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The 7¢ Vermillion Stanton Envelopes (part 5)

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Late Uses

To date, not a single example of the Plimpton 7 cent envelope has been recorded during the proper period of use. While the 3,000 printing was small, several should have appeared if they were distributed in time. The earliest example is several years out-of-period.

The only two examples of used Plimpton covers are the ones illustrated as lot 486 in the Siegel White II sale of March 3-4, 1971. It is a knife 41 type postmarked New York, November 14, 1878 at 12:30 P.M. As the full cover is not illustrated and I have not seen it, the destination is unrecorded. There is also a used quartered cork cancel; ex-Lurch on a Plimpton cut square. An unreadable portion of a c.d.s. is alongside. Item L, the 1904 used to China is a U186 entire. These are the only used Plimpton items I have been able to record.

The listing of other out-of-period uses of the Reay and/or Plimpton envelope is as follows:

A. Cut square NYFM W5 (known used August 9, 1875 to September 28, 1875 according to Waud and Van Vlissingin) with "England" manuscript. This is ex-Lurch.

B. L.W. Durbin registered cover Philadelphia February 9, 1876 to H.A. Russell in Birmingham, England (registry no. 45117) with February 21, 1876 receipt date and bearing a 3 cent green (Scott no. 184) and a 5 cent Taylor (no. 179). It was part of a private treaty offering by dealer Labrun Harris in 1990.

C. Registered purple cancel New York January 3, 1879 on quarter envelope and addressed to Berlin. This has PF certificate no. 225066 and is ex-William Fox auction.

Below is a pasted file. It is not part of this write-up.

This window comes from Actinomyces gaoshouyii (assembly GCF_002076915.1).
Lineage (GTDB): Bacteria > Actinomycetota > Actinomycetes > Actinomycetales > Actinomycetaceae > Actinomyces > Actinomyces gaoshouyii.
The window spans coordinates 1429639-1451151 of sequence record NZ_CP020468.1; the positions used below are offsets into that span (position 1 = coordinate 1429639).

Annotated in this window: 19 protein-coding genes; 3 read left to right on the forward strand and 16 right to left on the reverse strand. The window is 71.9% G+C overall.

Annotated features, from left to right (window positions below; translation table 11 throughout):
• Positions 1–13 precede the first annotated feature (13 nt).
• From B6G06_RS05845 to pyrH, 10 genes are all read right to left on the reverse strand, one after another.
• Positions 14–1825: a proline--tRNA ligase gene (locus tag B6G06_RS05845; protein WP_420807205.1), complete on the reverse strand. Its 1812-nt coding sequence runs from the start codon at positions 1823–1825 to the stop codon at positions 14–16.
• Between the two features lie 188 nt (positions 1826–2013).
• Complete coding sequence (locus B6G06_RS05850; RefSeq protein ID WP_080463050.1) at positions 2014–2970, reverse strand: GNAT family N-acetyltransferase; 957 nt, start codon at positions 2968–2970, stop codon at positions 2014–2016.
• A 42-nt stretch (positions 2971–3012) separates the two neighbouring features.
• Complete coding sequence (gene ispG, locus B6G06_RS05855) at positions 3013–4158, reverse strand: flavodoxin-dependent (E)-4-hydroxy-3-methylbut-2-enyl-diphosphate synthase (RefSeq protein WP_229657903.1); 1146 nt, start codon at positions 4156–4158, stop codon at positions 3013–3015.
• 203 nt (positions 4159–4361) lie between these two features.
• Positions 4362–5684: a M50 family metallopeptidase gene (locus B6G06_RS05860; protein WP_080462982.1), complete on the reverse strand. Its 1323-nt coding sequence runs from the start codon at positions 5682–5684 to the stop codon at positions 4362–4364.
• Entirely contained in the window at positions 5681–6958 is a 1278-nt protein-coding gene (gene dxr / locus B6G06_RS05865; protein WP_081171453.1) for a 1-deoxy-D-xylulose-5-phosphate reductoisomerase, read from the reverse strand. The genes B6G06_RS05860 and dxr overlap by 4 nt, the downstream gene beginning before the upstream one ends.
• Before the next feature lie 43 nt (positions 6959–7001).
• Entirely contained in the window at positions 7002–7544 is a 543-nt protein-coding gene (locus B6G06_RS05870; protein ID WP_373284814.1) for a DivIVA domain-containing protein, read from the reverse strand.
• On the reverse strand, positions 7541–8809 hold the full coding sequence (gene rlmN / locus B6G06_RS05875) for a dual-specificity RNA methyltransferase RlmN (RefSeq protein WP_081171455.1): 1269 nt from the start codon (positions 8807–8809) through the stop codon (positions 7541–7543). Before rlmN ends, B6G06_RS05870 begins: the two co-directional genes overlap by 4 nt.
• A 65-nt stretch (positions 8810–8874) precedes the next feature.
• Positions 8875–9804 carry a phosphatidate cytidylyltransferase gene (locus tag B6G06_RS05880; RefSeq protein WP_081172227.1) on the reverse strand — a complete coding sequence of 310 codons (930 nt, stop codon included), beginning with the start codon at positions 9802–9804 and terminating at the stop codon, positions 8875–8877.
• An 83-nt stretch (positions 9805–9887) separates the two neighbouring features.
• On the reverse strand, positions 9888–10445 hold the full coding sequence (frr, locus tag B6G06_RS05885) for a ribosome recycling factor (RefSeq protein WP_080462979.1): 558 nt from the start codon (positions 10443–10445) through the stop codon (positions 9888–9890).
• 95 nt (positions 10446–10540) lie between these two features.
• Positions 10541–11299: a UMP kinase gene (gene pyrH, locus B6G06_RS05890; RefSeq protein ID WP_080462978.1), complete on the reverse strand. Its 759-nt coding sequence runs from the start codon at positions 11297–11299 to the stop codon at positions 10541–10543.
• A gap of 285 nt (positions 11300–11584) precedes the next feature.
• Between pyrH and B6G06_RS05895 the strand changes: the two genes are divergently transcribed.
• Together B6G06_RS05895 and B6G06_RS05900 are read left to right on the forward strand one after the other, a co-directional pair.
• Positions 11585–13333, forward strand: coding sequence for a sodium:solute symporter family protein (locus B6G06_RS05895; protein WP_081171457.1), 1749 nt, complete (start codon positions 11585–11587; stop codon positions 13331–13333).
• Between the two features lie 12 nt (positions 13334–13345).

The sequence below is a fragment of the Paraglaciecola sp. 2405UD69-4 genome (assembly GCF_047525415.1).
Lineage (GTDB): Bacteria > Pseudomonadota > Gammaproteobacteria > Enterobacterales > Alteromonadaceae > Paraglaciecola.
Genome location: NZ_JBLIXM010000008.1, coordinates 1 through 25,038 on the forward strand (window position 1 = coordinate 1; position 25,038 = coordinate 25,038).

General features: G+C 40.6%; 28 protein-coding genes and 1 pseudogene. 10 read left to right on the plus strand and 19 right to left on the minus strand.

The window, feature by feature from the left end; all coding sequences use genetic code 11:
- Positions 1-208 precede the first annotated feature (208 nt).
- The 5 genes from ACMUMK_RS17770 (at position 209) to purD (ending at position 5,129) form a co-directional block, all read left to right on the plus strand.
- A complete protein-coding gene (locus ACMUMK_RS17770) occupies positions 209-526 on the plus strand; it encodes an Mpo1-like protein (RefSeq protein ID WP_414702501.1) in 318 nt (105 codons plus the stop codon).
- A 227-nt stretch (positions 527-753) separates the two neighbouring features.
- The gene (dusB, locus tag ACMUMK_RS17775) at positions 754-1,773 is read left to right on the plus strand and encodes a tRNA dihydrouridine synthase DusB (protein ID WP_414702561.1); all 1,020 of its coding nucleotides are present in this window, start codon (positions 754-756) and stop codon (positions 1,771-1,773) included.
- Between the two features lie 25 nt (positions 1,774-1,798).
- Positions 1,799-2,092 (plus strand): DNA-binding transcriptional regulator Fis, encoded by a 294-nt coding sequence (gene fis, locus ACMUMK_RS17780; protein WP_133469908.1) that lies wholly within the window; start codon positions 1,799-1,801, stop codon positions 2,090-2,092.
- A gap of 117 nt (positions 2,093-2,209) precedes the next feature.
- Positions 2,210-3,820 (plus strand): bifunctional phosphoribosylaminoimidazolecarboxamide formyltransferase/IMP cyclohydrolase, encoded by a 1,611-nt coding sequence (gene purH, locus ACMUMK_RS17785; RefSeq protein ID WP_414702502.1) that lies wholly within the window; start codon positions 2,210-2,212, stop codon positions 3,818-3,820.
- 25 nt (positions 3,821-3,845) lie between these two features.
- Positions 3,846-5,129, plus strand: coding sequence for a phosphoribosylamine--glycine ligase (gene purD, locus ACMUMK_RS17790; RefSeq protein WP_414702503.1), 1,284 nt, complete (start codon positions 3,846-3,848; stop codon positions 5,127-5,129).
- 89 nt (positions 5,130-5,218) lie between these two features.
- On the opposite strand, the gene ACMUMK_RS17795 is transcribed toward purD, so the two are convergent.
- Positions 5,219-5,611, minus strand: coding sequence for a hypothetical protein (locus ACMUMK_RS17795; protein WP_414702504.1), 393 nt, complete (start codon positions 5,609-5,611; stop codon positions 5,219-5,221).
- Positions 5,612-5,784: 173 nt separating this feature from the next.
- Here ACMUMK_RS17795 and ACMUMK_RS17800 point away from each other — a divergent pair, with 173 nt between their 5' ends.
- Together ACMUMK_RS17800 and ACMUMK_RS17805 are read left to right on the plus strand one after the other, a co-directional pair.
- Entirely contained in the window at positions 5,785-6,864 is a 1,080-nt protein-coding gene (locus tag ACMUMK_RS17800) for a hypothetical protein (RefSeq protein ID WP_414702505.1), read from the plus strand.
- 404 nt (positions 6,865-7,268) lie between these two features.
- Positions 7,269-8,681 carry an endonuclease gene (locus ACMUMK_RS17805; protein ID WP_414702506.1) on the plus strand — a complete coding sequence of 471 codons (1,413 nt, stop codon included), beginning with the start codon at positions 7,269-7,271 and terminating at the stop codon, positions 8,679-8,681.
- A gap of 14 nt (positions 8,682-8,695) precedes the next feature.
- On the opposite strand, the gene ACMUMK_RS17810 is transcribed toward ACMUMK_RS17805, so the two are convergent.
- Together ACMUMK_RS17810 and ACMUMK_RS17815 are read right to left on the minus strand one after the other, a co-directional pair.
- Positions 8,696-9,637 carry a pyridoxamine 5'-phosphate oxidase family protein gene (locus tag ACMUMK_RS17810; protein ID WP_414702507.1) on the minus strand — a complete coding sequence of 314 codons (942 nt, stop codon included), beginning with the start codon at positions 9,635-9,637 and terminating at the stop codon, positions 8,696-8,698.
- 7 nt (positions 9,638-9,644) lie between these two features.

D. Registered G.B. Calman cover with a 3 cent green (no. 147) and a 5 cent Taylor (no. 179) New York March 22, 1879 to collector J.D. Russell in Birmingham, England, bearing a registered English receipt marking on the face and an April 2, 1879 receipt marking on back. Ex-Toaspern.

E. Calman registered no. 10977 cover New York July 26, 1879 to Robert Duhle & Co., Berne, Switzerland, with a 3 cent green (no. 184) and 5 cent Taylor (no. 185) per "S.S. Britannic" of the White Star Line. This has a boxed CHARGE and is backstamped Basel 6 VIR 79 to give a receipt date. It was in the Albert private treaty Frajola sale as lot 630.

F. 1879 cover Galveston, Texas Se t. 14 7 P.M. c.d.s. to Liverpool, p England, with addressee inked out. It bears a PAID / LIVERPOOL / U.S. PACKET / 30 SP 79 circle for dating. Sold as lot 162 in the Rich sale of March 19, 1964 and lot 26 of that firm's sale of May 10, 1966. It was lot 652 in the Koerber sale of March 22, 19??.

G. Favor imprint cover San Francisco Nov. 14 2 P.M. 1887 to Dr. Merck, Room 42, Palace Hotel, City. Ex-Lurch (compare cancel with H).

H. New York April 7, 1888 7 P.M. c.d.s. on knife 28 cover used to Germany. This was illustrated as lot 359 in the Siegel White H sale of March 3-4, 1971.

I. Unimprinted Baltimore April 11, 1893 cover with A. Lohmeyre handstamped corner card. This has a straightline REGISTERED / APR 11 1893 / 13 ALTIMORE, MD. and bears a 6 cent Columbian on the back flap, as well as N.Y. Exchange registry label 36302. Ex-Gobie. One of two covers in lot 658 of the Siegel sale of December 16-18,1986.